By Hylton H Smith
Author: Hylton H Smith
- ISBN: 9781480000000
- Published: August 2012
- Pages: 272
- Format reviewed: E Book
- Review date: 17/05/2021
- Language: English
- Age Range: N/A
Frankenstein.com follows the sleuth DCI Jack Renton who we were first introduced to earlier this year in Resident Fear. Another murderer is on the loose in the northeast of England and this time it's a much more macabre, chilling murder scene that the detectives are drawn to. A horrific picture that depicts a number of body parts from a number of different bodies all joined together in a sick parody of the human form, a modern inanimate Frankenstein's monster.
The near future murder mystery format of the previous novel joins a much darker tone that has more than a hint of the horror about it. This bleak feeling adds much to the narrative, creating a real note of tension and great sense of ambiance when mixed with the near future police procedural style. The characters of Resident Fear make a welcome return and there is an even greater sense of interplay between these detectives.
There is also a real sense of being a witness to these people's lives, a gritty and uncompromising and yet understated viewpoint that speaks volumes for all it's simplicity. I loved this everyday feel about the book, again very much in the vein of the procedural detective such as Wallander and the creations of Maj Sjöwall and Per Wahlöö but with a distinctly English voice. It really does feel like you are taking part in the real everyday lives of these characters with all their little foibles and imperfections.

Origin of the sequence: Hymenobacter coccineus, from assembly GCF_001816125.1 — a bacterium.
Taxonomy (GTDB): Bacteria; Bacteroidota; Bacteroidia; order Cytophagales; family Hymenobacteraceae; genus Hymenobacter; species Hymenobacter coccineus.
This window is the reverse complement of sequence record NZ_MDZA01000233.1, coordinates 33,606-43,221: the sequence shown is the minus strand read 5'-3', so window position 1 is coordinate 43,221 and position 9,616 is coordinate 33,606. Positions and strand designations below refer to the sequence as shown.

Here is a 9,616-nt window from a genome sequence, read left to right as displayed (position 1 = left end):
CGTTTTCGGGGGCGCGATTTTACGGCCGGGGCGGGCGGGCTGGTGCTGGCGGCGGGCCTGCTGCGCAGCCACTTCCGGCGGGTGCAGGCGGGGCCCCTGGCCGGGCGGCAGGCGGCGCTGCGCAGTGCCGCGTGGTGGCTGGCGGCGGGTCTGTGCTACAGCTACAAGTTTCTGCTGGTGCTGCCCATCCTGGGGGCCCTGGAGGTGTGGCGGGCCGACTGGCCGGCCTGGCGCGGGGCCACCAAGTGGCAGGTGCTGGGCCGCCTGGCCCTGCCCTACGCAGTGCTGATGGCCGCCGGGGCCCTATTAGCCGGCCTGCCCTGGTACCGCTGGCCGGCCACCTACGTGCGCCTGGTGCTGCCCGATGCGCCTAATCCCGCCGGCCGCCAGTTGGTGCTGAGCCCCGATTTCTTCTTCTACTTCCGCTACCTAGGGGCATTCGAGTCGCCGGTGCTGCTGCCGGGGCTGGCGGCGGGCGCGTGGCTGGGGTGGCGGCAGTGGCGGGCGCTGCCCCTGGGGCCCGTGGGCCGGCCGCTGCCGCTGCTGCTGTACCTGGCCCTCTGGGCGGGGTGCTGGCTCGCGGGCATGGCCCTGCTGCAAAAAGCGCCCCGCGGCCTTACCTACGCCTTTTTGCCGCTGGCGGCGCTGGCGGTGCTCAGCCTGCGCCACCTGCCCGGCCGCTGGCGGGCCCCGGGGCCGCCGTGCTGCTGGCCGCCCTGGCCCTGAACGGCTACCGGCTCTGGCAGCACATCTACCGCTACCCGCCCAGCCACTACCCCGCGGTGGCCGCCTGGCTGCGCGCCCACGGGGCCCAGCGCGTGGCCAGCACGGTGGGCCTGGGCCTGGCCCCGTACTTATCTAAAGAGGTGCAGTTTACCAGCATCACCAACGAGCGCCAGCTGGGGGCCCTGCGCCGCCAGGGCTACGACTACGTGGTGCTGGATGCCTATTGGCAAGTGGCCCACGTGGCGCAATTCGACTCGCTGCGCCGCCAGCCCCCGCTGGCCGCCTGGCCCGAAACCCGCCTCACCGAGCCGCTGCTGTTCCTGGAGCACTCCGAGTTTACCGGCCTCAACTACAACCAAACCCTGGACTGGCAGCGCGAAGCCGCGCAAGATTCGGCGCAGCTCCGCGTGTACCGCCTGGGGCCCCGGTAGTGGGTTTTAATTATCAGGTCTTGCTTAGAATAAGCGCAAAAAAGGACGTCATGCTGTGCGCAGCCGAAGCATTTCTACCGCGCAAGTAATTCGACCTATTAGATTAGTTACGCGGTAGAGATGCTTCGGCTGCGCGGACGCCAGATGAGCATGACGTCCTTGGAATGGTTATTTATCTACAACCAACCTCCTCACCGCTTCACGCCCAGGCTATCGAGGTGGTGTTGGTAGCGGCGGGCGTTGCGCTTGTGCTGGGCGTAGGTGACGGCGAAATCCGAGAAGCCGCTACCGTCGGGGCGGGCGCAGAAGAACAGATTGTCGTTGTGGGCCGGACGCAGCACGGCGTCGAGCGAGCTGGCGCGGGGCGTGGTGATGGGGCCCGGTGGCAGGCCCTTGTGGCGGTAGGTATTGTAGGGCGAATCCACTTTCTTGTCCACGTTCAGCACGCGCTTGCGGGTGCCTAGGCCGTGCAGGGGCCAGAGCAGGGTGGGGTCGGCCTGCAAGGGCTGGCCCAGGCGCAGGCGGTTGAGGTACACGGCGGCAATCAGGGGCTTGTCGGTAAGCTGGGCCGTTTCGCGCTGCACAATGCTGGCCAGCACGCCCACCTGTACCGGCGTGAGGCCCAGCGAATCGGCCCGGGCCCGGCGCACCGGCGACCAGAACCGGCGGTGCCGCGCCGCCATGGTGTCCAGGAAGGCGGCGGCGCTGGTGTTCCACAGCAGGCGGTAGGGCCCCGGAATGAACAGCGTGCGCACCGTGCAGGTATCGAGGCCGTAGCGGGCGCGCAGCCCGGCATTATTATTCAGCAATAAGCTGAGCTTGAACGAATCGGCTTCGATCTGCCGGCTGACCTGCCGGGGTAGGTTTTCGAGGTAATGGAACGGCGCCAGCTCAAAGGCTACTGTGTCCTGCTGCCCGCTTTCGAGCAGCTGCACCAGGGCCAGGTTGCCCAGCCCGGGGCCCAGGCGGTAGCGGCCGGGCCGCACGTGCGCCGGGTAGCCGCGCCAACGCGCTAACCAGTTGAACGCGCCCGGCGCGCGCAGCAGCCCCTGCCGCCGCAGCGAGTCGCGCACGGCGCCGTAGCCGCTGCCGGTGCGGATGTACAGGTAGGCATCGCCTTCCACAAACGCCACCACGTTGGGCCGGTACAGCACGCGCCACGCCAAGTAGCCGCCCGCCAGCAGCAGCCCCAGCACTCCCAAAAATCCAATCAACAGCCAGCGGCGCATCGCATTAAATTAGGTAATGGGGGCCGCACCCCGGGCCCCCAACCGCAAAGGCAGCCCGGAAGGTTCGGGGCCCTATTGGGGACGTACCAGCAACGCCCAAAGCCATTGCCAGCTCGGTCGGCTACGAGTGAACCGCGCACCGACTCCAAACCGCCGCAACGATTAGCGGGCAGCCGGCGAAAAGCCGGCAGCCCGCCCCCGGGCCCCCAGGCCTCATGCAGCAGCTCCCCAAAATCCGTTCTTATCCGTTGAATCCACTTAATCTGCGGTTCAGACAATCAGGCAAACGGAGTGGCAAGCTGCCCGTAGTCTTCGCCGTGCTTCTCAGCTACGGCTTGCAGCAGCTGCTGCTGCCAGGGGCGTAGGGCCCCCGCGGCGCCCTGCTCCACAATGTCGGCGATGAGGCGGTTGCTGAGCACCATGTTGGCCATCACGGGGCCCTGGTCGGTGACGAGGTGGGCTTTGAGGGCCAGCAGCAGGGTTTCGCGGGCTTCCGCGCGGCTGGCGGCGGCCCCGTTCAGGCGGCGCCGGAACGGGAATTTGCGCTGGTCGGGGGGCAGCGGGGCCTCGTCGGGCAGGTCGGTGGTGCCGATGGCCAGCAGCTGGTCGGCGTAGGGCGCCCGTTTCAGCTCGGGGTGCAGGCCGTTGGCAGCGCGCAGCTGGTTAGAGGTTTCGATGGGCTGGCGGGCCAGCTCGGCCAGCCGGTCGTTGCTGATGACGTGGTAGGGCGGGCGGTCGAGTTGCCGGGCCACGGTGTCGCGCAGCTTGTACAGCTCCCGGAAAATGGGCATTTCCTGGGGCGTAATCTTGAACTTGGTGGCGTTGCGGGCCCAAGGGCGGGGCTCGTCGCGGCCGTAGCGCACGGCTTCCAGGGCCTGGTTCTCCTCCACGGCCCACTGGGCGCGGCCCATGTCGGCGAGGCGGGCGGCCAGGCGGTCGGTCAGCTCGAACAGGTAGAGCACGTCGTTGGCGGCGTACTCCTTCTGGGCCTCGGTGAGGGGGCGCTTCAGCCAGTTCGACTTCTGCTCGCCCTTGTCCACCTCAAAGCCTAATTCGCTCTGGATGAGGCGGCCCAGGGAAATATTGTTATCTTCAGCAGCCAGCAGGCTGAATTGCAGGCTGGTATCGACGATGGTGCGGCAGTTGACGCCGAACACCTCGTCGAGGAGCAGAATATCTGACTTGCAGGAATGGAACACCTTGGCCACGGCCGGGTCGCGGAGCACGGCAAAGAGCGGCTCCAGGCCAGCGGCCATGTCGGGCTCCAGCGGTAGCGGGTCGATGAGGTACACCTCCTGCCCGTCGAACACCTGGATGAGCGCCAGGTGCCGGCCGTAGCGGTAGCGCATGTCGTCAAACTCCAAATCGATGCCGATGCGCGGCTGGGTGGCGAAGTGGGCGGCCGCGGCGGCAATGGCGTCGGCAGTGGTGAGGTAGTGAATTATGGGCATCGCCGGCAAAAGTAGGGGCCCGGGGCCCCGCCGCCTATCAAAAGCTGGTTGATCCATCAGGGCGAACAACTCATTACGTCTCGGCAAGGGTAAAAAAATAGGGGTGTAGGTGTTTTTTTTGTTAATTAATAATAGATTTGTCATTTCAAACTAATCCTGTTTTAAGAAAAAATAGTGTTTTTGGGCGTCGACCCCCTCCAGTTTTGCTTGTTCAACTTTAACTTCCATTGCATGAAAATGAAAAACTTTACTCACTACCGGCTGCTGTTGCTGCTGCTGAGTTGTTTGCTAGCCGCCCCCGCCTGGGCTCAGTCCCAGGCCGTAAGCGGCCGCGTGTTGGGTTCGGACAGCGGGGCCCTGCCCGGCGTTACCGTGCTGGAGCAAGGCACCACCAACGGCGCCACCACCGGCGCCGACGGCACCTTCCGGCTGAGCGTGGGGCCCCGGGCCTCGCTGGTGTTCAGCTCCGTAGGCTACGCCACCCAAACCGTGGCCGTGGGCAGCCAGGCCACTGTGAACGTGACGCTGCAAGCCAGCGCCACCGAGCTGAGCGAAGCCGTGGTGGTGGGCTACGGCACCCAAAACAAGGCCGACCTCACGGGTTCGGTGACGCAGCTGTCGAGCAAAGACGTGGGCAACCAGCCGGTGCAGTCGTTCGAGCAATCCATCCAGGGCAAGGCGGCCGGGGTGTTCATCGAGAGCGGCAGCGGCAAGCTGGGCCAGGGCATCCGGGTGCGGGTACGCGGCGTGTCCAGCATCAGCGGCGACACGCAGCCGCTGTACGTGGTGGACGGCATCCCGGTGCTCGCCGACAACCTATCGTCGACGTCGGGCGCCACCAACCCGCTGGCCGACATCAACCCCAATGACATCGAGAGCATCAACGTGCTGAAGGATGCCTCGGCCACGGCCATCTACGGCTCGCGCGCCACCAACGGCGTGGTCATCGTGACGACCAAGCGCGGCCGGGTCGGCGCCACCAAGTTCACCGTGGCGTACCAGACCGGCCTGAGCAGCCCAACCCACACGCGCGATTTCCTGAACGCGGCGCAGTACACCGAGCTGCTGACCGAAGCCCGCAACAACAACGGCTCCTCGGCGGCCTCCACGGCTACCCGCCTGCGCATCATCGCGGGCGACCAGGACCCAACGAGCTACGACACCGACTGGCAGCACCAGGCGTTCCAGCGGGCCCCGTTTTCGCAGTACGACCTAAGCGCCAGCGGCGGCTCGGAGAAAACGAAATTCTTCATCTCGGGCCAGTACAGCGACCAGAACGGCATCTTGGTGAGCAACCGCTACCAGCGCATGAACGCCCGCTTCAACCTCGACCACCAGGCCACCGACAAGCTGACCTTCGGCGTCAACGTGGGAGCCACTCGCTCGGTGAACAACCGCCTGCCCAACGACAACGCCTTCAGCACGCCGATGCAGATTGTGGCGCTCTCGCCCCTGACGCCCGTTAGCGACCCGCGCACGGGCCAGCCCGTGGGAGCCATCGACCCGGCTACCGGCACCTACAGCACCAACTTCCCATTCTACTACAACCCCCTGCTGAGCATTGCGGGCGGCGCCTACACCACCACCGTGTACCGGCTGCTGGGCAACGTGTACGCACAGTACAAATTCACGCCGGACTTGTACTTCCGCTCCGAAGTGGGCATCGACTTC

The plot is inventive and immersive with a steady pace and some great little touches while the ending is pretty unique too, unexpected with a sense of realism and yet dramatic in it's own way.
It's a stroke of genius adding the darker tone to an already rich, understated voice and it really does work very well, with some visually acute scenes amongst the no-nonesense prose. I could quite imagine this book being turned into a British series, it's got that edge to it, that distinctly British feeling that you just don't find anywhere else and something that makes British crime drama's so special (despite the lack of budget).
Frankenstein.com hits all the right notes, it's bleak without being depressing, stylish without being vacuous and dramatic without being too graphic with an ending that really does set it apart, a must for any fan of crime drama.
Written on 17th May 2021 by Ant .